Living the Tri Life

Triathlon is a huge part of my life, but it's not the only part of my life. I've been a competitive triathlete for nine years. Immediately prior to that, I was a burnt out collegiate runner. In high school I ran cross country and track and played basketball. And as a kid I raced in youth triathlons. All my life I have done some sort of competitive sport. As an adult, triathlon has allowed me to set high goals and standards—many that I have been able to achieve and some I am still chasing.

I have a full-time job, a husband and a dog that is spoiled rotten and can, for all intents and purposes, be counted as a child. I also coach several triathletes on an ongoing basis and one or two masters' swim practices each week. I also enjoy checking out the latest brewery or pub with our friends and having a drink a two. And oh yeah, I like to be competitive in the races.

I am not the fastest or most talented athlete, far from it. But I enjoy pushing myself and working hard. It can be tough to balance everything, but I've learned some strategies for remaining balanced over the years. It is certainly possible to achieve your athletic (or career) goals while maintaining a healthy and well-rounded lifestyle. Here are a few ideas for you to consider:

1. Evaluate your life. Are you willing to train 20 hours a week? Or do you think that's the magic number because Suzy Fastpants trains that much? Everyone has different limitations, and you have to know yours. Once you understand a realistic level of commitment you can put those blinders on and stop worrying about what everyone else is doing.

2. If it's not fun, don't do it. My father instilled this mantra into me as a young (highly competitive) child. It's one thing to be nervous before a race; it's an entirely different situation to constantly wonder why you are doing something you don't enjoy. Manage the distinction.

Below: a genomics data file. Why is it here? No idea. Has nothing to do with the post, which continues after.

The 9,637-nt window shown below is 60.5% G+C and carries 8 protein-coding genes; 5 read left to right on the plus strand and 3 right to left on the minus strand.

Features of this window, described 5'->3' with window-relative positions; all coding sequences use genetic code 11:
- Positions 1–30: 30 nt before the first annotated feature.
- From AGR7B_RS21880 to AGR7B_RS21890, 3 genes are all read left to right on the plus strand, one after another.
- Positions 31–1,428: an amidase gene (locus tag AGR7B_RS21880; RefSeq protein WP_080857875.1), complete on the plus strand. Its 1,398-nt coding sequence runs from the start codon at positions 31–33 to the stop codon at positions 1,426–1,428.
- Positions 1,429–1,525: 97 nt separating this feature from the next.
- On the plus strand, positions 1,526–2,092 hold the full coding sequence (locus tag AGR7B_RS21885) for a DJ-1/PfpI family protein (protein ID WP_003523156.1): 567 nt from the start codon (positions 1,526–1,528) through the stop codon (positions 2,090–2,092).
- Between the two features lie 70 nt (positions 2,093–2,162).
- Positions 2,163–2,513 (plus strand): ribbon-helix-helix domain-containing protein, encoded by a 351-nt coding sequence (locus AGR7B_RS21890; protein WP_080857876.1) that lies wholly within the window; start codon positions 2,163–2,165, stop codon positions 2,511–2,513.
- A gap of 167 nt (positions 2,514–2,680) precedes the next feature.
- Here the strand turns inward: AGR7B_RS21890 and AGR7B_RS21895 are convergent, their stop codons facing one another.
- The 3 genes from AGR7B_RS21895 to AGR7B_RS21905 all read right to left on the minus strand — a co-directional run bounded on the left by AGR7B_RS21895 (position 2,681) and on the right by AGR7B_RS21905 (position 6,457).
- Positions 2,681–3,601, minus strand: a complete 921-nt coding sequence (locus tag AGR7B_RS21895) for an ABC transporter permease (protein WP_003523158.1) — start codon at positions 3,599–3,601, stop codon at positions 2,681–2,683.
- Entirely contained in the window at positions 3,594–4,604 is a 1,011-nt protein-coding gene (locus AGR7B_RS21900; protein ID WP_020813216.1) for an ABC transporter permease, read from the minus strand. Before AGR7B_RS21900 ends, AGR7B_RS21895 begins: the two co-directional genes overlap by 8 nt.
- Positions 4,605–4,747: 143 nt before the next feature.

3. Make sure your family and close friends understand your goals and aspirations. They can really help to encourage you along the way and also slap you back to reality when you might be close to going cuckoo with the training and racing. Most likely your family won't be with you training, so don't forget about them.

4. Good gear can help, but remember you are the real machine behind everything. I like to remind myself this when I constantly lament to my husband, "I'm the only one on my rack with an aluminum bike!" My non-carbon bike, and I still do quite well, thank you very much.

5. Train with friends. This is key—find some people who you can meet up with to knock out that hard run, bike or swim. It will push you to go faster than if you were by yourself and the time will fly by.

6. Be creative with your scheduling. Workout at lunch if possible, and make sure you have some extra gear ready in case you are able to fit something in when you weren't expecting to. Don't worry, your co-workers will get used to those silly goggle marks around your eyes.

7. Rest. Too many people don't rest enough. Here's the simple formula: go hard when you're supposed to go hard, go easy when you're supposed to go easy and give your body enough recovery.

8. Don't always skip dessert. Cake is okay sometimes.

There are so many different ways to find fulfillment in triathlon. Every race provides various sets of challenges, and no race is the same—even the same race year to year. Set little goals for your training and racing along the way and enjoy the ability to be outside pushing your body with other like-minded people.

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Brianne Gaal is on the USA Triathlon Women's Committee and lives, works and plays in Cary, North Carolina, with her husband, Marty, and their dog, Tassie. Her coaching website is


This article was originally published in USA Triathlon Life magazine. USA Triathlon is proud to serve as the national governing body for triathlon--the fastest growing sport in the world - as well as duathlon, aquathlon and winter triathlon in the United States. Visit

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